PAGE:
“Rich kids don’t go into boxing. Boxing is a way out of the ghetto.”
That’s a quote from the sports documentary “Champs,” and it makes for a good synopsis of the movie. It’s a sad irony to study these men who were raised with violence only to escape through violence.
Heavyweight champions Mike Tyson, Evander Holyfield and Bernard Hopkins tell their haunting tales, in between archival clips, reenactments and interspersed celebrity talking heads that include Ron Howard, Spike Lee, Denzel Washington, Mark Wahlberg, Mary J. Blige and 50 Cent.
“Iron Mike” (Tyson) is, by far, the most interesting. He seems laid bare, vulnerable, honest and sheds tears that seem genuine.
“The worst characteristics you can think of from black life is where I stem from,” Tyson said, referring to his ghetto neighborhood. “A lot of drugs, tons of violence. My parents were women who did sex on the streets. We weren’t safe in the house. We were always vulnerable. A lot of men [that slept] with my sister beat me.”
This is also the man sent to prison for six years for raping Desiree Washington. He only served three years. We hear him still claim he didn’t do it. He refers to himself in moments as a “wretched” man capable of extreme violence. Uh, yeah, there was that time he bit off a piece of Holyfield’s ear.
Tyson made lots of green very fast and had no idea how to handle it. The film talks about athletes in other sports receiving guidance on how to manage the flood of income, but boxers don’t. Tyson spent his millions carelessly and ended up declaring bankruptcy in 2003.
“You never get over poverty,” he said. “I don’t care how much money you get or fame. You never forget that poverty hurts and leaves an everlasting effect on you.”
At times, it seemed like self-pity, but other times it ripped me open with empathy — like when he talked about being constantly bullied: “I stopped going to school because people was [sic] kicking my ass.”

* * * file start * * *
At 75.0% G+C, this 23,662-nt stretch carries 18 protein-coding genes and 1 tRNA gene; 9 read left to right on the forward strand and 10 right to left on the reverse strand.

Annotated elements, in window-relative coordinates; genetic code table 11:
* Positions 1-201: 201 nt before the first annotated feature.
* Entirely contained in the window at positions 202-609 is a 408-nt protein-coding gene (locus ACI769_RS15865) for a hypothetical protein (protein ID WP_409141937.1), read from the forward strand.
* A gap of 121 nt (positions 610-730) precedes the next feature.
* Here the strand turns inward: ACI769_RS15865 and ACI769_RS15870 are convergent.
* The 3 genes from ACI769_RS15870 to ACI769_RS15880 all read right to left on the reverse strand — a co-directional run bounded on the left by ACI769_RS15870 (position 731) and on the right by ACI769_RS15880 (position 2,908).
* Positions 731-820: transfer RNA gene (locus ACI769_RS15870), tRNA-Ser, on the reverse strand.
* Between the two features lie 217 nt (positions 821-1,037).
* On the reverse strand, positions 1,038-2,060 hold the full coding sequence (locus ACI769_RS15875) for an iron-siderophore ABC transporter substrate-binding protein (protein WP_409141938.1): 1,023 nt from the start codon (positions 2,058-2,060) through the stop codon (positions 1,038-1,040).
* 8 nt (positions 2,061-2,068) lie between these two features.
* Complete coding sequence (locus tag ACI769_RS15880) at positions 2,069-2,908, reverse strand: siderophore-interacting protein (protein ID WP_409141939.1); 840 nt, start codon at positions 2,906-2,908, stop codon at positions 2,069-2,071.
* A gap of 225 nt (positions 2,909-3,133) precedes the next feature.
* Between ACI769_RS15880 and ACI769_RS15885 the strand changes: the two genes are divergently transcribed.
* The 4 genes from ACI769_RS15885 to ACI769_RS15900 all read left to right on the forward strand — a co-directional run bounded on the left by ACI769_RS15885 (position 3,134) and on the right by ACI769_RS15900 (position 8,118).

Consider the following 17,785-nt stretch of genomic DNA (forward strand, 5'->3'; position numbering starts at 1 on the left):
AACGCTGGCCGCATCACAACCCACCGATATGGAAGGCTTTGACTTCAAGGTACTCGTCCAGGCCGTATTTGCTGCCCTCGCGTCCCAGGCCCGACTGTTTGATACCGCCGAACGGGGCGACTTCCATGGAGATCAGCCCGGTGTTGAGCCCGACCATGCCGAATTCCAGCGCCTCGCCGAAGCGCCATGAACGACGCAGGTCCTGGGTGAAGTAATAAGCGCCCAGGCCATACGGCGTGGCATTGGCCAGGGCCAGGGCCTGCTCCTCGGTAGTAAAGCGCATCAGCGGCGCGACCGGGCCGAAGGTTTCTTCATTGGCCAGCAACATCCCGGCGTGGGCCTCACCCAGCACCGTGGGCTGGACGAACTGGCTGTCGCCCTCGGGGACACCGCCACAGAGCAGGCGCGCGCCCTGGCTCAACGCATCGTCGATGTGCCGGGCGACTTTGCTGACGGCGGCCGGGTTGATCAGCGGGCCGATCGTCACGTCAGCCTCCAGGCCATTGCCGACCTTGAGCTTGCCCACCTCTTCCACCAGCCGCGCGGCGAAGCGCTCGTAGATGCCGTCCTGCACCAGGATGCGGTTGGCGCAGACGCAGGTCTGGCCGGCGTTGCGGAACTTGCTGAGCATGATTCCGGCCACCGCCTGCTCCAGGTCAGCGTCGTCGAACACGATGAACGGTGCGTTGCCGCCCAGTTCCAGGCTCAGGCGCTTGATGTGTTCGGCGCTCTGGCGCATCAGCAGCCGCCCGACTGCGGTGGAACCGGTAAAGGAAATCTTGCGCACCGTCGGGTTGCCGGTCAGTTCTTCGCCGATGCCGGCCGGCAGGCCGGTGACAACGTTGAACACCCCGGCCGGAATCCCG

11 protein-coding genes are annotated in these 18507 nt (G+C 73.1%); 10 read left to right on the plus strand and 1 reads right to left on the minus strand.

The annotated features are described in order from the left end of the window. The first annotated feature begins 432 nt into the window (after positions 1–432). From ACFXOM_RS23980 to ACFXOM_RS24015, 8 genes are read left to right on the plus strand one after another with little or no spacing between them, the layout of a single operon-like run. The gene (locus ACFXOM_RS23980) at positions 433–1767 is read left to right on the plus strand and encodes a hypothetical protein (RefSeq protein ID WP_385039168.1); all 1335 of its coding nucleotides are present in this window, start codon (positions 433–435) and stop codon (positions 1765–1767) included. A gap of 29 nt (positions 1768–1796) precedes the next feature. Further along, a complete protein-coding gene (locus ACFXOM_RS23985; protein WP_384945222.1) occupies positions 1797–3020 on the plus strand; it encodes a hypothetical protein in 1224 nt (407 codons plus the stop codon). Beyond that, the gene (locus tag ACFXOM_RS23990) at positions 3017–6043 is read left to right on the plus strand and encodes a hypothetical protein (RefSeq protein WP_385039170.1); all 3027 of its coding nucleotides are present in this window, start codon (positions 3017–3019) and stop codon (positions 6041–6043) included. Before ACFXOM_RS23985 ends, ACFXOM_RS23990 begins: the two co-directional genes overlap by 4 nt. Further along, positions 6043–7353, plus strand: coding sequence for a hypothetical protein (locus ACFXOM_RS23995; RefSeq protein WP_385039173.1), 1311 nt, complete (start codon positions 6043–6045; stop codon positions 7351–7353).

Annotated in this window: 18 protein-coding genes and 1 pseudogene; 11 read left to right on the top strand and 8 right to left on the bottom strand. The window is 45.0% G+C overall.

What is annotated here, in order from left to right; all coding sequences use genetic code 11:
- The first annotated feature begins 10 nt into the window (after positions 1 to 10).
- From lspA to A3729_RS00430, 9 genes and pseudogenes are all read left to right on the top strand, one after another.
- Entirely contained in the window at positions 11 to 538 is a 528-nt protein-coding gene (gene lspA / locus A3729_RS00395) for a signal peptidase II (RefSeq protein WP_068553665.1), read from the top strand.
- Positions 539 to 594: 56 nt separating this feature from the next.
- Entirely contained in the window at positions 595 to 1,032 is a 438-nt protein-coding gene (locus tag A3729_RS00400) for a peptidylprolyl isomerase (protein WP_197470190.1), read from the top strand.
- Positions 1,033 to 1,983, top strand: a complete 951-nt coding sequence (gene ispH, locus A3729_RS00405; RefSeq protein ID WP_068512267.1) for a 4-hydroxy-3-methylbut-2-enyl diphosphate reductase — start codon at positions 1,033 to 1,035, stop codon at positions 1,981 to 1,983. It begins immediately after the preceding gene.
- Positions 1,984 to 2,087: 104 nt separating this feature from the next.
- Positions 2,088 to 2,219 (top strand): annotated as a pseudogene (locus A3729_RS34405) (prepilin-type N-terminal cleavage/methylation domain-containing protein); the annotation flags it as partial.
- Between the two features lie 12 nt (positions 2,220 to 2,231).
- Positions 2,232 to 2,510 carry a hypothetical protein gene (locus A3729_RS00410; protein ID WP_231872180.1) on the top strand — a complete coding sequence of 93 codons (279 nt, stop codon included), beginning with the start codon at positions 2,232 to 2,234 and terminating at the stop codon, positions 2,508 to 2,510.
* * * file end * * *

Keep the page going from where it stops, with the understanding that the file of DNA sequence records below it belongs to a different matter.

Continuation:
When he told a story of getting in with kids who were robbing houses, Tyson cried. “They didn’t give me much money, but they bought me clothes.” My eyes welled up, too. When he spoke of the death of his 4-year-old daughter, Exodus, in 2009, OMG, I can’t even.
It’s clear that all three of these men were severely emotionally damaged by their miserable childhoods, which led to troubled adulthoods. “Nobody had anything,” said Hopkins’ trainer Naazim Richardson. “You couldn’t tease me about my mother being on welfare because your mother was on welfare.“
“The Real Deal,” aka Holyfield, is often referred to as the gentleman of the group; he’s described as a man with a strong sense of right and wrong. He was the youngest of nine kids. Neither of his parents could read, and he lived in poverty. He talked about how the people in his devastated community constantly threw their trash on the street, but his parents wanted him to have self-respect. People laughed at Holyfield and his family “because we picked that trash up.”
Hopkins, “The Executioner,” spent years in prison. By 13, he was mugging people and getting stabbed himself. At 17, he was sentenced to 18 years in prison for nine felonies. He was introduced to boxing while incarcerated. When he got out, after serving five years, he converted to Islam and pursued a career in boxing.
These are complex stories that, at times, made me feel uncomfortable. I mean, plenty of people come out of devastating childhoods, and they don’t become violent criminals. But watching the reenactments of Hopkins’ childhood with voiceovers of him saying how poverty-stricken his family was, it’s impossible not to imagine what he was up against. With four sisters and three brothers, they had to divvy up one can of pork and beans for breakfast day after day after day. He said that once in a while his mom might throw some other things in, but it was still just pork and beans and not nearly enough of it.
This moving film would’ve benefitted from more fight scenes — think “Raging Bull” and “Cinderella Man.” It was also desperately in need of at least some levity. It is all unrelentingly sad — however, I must’ve liked it a lot because I watched it two more times.
“Champs” opens in theaters and becomes available on iTunes and VOD on Friday, March 13. Not rated. 91 minutes.
Watch the trailer:
Dorri Olds is a contributing journalist for TheBlot Magazine.